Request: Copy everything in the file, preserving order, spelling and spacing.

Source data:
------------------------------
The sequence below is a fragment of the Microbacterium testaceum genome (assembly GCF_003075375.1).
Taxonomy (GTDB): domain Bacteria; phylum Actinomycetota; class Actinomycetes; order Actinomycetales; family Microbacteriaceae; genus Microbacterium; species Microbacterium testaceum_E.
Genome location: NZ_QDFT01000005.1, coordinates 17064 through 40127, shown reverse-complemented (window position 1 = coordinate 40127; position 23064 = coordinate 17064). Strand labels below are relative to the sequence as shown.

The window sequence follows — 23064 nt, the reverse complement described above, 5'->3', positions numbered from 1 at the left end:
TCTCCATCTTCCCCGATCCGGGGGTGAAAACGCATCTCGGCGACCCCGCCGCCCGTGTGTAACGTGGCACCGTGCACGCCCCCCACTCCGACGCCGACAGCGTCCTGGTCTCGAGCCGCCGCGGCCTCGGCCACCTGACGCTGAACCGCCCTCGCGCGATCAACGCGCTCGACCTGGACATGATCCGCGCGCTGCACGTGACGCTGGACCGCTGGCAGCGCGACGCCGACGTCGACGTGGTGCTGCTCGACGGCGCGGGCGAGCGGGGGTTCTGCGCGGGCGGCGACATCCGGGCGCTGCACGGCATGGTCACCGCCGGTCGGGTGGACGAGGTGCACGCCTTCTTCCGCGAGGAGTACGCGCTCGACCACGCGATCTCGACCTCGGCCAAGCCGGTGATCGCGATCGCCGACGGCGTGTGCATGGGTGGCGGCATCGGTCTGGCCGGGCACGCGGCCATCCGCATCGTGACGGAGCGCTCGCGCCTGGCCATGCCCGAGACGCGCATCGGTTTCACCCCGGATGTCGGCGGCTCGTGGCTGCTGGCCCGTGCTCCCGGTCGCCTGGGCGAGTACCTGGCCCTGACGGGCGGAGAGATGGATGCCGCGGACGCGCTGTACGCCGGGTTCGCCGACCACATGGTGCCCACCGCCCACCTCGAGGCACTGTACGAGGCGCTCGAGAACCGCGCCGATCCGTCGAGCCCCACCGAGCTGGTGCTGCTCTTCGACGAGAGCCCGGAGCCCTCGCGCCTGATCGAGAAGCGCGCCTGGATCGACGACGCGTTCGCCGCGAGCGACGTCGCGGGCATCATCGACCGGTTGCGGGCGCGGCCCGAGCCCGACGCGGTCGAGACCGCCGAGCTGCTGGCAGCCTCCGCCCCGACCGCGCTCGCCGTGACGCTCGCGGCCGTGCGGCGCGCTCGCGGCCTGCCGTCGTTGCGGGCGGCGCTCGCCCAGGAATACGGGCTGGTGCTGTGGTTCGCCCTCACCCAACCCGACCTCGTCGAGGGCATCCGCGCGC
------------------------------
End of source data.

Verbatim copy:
The sequence below is a fragment of the Microbacterium testaceum genome (assembly GCF_003075375.1).
Taxonomy (GTDB): domain Bacteria; phylum Actinomycetota; class Actinomycetes; order Actinomycetales; family Microbacteriaceae; genus Microbacterium; species Microbacterium testaceum_E.
Genome location: NZ_QDFT01000005.1, coordinates 17064 through 40127, shown reverse-complemented (window position 1 = coordinate 40127; position 23064 = coordinate 17064). Strand labels below are relative to the sequence as shown.

The window sequence follows — 23064 nt, the reverse complement described above, 5'->3', positions numbered from 1 at the left end:
TCTCCATCTTCCCCGATCCGGGGGTGAAAACGCATCTCGGCGACCCCGCCGCCCGTGTGTAACGTGGCACCGTGCACGCCCCCCACTCCGACGCCGACAGCGTCCTGGTCTCGAGCCGCCGCGGCCTCGGCCACCTGACGCTGAACCGCCCTCGCGCGATCAACGCGCTCGACCTGGACATGATCCGCGCGCTGCACGTGACGCTGGACCGCTGGCAGCGCGACGCCGACGTCGACGTGGTGCTGCTCGACGGCGCGGGCGAGCGGGGGTTCTGCGCGGGCGGCGACATCCGGGCGCTGCACGGCATGGTCACCGCCGGTCGGGTGGACGAGGTGCACGCCTTCTTCCGCGAGGAGTACGCGCTCGACCACGCGATCTCGACCTCGGCCAAGCCGGTGATCGCGATCGCCGACGGCGTGTGCATGGGTGGCGGCATCGGTCTGGCCGGGCACGCGGCCATCCGCATCGTGACGGAGCGCTCGCGCCTGGCCATGCCCGAGACGCGCATCGGTTTCACCCCGGATGTCGGCGGCTCGTGGCTGCTGGCCCGTGCTCCCGGTCGCCTGGGCGAGTACCTGGCCCTGACGGGCGGAGAGATGGATGCCGCGGACGCGCTGTACGCCGGGTTCGCCGACCACATGGTGCCCACCGCCCACCTCGAGGCACTGTACGAGGCGCTCGAGAACCGCGCCGATCCGTCGAGCCCCACCGAGCTGGTGCTGCTCTTCGACGAGAGCCCGGAGCCCTCGCGCCTGATCGAGAAGCGCGCCTGGATCGACGACGCGTTCGCCGCGAGCGACGTCGCGGGCATCATCGACCGGTTGCGGGCGCGGCCCGAGCCCGACGCGGTCGAGACCGCCGAGCTGCTGGCAGCCTCCGCCCCGACCGCGCTCGCCGTGACGCTCGCGGCCGTGCGGCGCGCTCGCGGCCTGCCGTCGTTGCGGGCGGCGCTCGCCCAGGAATACGGGCTGGTGCTGTGGTTCGCCCTCACCCAACCCGACCTCGTCGAGGGCATCCGCGCGC